Pregnancy and menopause

Pregnancy is sometimes called the ‘ultimate stress test’ because of the extra work a woman’s body has to do. 

Conditions that occur during pregnancy, like preeclampsia (high blood pressure with some other symptoms) or gestational diabetes are associated with an increased risk of heart problems down the track. 

Women who have had these conditions should be keeping a close eye on their hearts with their GP.

Menopause is also a time when we see an uptick in heart problems with women since oestrogen drops and usually, it’s very good at protecting our heart from heart attacks. It may mean discussing HRT or other ways to keep your heart healthy.

How to take care of your heart

Woman jogging outdoors

Regular exercise helps to support a healthy heart. Choose an activity you enjoy, and if you're new to it, chat to your GP before you get started.

The good news is that you can absolutely reduce your risk of heart disease through pretty simple means. And the earlier you start in life, the fitter and healthier you will be for longer. 

The best ways to look after your heart are really the basics:

  1. Move your body - aim for some form of exercise or activity for 150 minutes per week. Not sure what to do or what is best? Anything you can do to move your body is good for you so choose something that you enjoy and you know you can keep up with
  2. Eat a healthful diet - a diet that is full of vegetables, fruit, wholegrains and healthy oils is a great bet for your heart health.
  3. Give up the smokes - if you smoke, quitting can be hard but it is also the best thing you can do for your health. To get support, chat to your GP, pharmacist or contact Quitline. Enlist your family and friends to cheer on your efforts
  4. Get some rest - getting adequate, good quality sleep not only directly benefits your heart, but it also helps you eat well and exercise. Try to get around eight hours a night and make sure you practice good sleep hygiene so that means no phones in bed!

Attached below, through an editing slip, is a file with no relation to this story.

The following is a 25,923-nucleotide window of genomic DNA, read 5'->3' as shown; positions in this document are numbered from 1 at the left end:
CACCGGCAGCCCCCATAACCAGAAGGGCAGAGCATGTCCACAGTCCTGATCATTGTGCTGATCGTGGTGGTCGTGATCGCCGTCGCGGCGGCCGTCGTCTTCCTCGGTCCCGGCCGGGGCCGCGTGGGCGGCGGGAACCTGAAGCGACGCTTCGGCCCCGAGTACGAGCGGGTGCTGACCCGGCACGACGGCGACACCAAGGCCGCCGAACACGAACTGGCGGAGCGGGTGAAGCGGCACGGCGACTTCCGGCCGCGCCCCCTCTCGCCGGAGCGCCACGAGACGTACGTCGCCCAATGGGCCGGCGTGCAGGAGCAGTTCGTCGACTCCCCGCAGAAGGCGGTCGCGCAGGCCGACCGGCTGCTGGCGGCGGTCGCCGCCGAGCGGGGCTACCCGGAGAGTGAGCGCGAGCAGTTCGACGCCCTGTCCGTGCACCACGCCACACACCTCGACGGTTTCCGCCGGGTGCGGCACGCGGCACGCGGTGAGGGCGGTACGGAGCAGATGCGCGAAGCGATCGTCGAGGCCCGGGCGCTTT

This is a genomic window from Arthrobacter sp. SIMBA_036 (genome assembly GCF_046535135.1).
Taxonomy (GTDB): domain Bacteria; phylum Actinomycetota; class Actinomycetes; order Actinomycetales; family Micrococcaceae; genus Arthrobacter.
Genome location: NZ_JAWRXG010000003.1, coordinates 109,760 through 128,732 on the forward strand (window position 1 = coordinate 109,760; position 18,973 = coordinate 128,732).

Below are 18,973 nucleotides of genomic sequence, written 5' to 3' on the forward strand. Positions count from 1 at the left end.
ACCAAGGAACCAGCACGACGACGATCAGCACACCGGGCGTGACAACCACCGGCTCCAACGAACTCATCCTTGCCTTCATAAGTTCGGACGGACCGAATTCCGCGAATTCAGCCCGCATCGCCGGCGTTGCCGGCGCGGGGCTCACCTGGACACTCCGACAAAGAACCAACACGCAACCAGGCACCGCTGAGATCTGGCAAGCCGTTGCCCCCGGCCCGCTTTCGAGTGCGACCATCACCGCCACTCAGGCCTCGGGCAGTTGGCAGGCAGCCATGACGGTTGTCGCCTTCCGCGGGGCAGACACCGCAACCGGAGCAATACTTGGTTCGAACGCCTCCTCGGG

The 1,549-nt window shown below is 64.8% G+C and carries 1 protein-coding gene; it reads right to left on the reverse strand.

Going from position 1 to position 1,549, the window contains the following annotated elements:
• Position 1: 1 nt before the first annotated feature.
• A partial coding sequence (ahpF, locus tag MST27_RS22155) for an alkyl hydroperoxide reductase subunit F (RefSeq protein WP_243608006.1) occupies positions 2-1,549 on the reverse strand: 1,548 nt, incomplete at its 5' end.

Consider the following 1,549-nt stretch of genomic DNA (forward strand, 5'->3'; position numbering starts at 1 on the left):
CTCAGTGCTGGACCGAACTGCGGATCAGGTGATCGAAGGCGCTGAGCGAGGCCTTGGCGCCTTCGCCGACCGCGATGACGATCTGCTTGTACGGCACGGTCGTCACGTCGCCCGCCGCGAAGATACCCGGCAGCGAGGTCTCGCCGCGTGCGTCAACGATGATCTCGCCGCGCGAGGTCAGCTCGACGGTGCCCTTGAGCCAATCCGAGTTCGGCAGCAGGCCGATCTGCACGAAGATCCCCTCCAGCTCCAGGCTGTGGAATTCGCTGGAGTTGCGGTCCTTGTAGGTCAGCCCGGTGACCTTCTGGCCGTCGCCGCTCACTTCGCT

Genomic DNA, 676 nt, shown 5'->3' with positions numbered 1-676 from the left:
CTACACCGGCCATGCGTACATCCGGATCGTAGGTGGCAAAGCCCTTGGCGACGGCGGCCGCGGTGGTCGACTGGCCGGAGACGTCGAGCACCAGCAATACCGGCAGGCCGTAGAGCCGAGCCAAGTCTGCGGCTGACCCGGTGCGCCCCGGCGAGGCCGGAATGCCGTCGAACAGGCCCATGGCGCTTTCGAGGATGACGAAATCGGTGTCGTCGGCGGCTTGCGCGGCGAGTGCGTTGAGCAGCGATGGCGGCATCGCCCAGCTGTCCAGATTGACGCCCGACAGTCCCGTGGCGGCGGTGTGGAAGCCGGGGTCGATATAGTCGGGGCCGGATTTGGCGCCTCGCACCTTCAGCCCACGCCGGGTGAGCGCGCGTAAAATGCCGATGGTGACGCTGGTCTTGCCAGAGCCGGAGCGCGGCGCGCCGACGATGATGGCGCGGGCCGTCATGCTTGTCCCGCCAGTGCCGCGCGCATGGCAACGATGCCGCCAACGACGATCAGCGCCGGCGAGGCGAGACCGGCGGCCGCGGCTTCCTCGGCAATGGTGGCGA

5. Chat to your doctor - everyone should know their heart health status. Your GP can check your blood pressure, blood sugar and cholesterol levels and help you proactively manage your cardiovascular health.

    Identifying problems early can stave off bigger ones later on. If you’re over 45-years-old, your GP can do a heart health check (35-years-old if you’re an Aboriginal or Torres Strait Islander person)
  6. Tell your friends, tell everyone! - since many women don’t know that heart disease is something that they need to be aware of, it’s vital to spread the word so that they can do all these important things for their hearts too.

Dr Nikki Stamp is an Australian trained cardiothoracic surgeon and PhD candidate. She has a strong desire to change the way we think about health and is a passionate supporter of the Heart Foundation and women's heart disease advocacy. Nikki is a member of the healthylife Advisory Board.

Reviewed by the healthylife Advisory Board September 2021

This article is for informational purposes only and does not provide medical advice, diagnosis, or treatment. Any information published on this website or by this brand is not intended as a substitute for medical advice. If you have any concerns or questions about your health you should consult with a health professional.